An illuminating trip through “parts of the country generally missed by the media spotlight.”
Between 2013 and 2017, Atlantic national correspondent James Fallows (China Airborne: The Test of China’s Future, 2013, etc.) and his wife, Deborah Fallows (Dreaming in Chinese: Mandarin Lessons in Life, Love, and Language, 2011, etc.), traveled nearly 100,000 miles in their small plane, making two-week stops in 25 cities and shorter visits to another 24. They visited libraries and bars, schools and businesses; talked to politicians, civic leaders, newly arrived refugees, students, social service workers, and others to get a sense of “the backbone and character of the region” and, by extension, of the whole country. Writing with lively curiosity and open minds, the couple have created textured portraits of 29 American cities, from Sioux Falls, South Dakota, to Allentown, Pennsylvania, and Eastport, Maine, to Redlands, California. Central to a city’s or region’s success, they discovered, were “the stories people tell themselves” about their “traits and strengths.” Burlington, Vermont, for example, changed its identity from largely a retirement community to a research and technology center where local companies encourage startups. Although the city struggles with drug culture and “tensions between old-family Vermont residents and new arrivals,” civic engagement, one resident said, “is the absolute heart of what keeps the city palpitating.” Although all but one of the states visited voted for Donald Trump in 2016, the authors found no evidence of “the seething fury described by the media.” Instead, they noted “humming, stylish” downtowns—essential for a city’s success—in places like Columbus, Ohio, and Greenville, South Carolina, each the result of efforts by business, civic, and educational organizations. They found innovative schools, like the Mississippi School for Mathematics and the Arts, a public boarding school in Columbus, Mississippi, where students—some of whom grew up in a shack or trailer—were building robots. The authors assert that distancing themselves from national politics, fostering collaboration between government and businesses, and keeping open to outsiders, including immigrants, all contribute to a city’s vitality.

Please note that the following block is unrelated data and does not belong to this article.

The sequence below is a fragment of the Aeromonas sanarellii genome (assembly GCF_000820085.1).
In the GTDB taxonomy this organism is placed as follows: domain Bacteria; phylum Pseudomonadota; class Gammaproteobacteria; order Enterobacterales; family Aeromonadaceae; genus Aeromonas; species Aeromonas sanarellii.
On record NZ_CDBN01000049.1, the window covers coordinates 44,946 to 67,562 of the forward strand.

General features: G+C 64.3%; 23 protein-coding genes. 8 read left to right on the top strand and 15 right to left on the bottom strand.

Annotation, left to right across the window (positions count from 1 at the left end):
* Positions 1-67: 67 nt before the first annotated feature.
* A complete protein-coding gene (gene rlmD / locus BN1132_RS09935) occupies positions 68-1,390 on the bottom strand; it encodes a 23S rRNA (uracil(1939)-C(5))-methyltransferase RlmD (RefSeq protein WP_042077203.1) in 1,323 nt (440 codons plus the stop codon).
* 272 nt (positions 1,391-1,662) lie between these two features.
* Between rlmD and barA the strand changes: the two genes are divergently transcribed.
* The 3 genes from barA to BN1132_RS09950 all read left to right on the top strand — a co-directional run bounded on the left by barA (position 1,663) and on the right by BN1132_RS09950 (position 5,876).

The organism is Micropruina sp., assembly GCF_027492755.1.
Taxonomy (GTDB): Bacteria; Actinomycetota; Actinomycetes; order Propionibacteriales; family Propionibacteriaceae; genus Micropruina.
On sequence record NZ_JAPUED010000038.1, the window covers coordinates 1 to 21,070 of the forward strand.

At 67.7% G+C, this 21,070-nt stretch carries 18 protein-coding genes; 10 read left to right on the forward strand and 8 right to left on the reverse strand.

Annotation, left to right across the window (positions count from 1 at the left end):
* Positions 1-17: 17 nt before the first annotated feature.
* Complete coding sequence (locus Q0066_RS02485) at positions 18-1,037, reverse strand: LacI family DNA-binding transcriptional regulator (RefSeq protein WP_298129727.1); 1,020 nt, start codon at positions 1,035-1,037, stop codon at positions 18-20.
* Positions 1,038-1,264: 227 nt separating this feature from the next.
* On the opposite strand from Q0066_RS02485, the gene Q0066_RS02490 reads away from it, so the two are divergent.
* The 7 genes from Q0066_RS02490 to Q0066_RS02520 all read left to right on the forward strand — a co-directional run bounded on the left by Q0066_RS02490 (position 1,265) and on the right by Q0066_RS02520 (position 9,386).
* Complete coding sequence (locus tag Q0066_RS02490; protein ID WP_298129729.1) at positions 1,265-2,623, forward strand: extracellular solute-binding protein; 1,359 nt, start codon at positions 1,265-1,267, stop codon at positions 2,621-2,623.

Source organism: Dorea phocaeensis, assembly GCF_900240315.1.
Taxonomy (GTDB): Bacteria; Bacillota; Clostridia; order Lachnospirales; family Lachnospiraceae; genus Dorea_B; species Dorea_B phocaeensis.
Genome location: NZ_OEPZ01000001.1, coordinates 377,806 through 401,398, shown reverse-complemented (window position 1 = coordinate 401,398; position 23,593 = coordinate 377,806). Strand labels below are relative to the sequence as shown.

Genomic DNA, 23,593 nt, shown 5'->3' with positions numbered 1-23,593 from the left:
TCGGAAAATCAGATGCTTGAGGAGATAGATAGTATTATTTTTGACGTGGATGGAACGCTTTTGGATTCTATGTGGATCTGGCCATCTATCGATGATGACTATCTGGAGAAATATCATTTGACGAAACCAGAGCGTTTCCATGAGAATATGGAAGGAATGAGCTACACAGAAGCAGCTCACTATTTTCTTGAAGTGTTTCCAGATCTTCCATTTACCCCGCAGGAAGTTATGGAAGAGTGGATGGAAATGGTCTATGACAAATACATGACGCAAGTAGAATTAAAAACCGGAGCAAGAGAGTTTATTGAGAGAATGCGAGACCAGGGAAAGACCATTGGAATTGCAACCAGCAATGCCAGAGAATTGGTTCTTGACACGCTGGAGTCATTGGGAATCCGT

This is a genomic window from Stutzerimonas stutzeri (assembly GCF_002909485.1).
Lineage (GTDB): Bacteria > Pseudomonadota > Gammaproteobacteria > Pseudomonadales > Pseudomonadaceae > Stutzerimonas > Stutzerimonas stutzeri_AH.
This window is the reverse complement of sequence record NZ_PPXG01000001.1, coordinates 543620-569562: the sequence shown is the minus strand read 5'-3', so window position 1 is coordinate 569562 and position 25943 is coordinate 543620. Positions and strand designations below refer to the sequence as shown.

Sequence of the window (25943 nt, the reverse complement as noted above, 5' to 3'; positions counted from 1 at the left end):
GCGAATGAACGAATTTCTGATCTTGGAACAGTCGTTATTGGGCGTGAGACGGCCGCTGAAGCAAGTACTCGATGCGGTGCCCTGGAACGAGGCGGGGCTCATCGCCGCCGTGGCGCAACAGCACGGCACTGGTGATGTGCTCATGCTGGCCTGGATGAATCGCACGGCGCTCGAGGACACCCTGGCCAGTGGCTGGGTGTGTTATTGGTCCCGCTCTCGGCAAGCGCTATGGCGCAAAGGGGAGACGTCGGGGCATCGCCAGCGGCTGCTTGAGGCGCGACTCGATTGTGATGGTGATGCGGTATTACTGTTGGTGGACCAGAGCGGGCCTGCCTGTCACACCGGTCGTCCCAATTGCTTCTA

A well-reported, optimistic portrait of America’s future.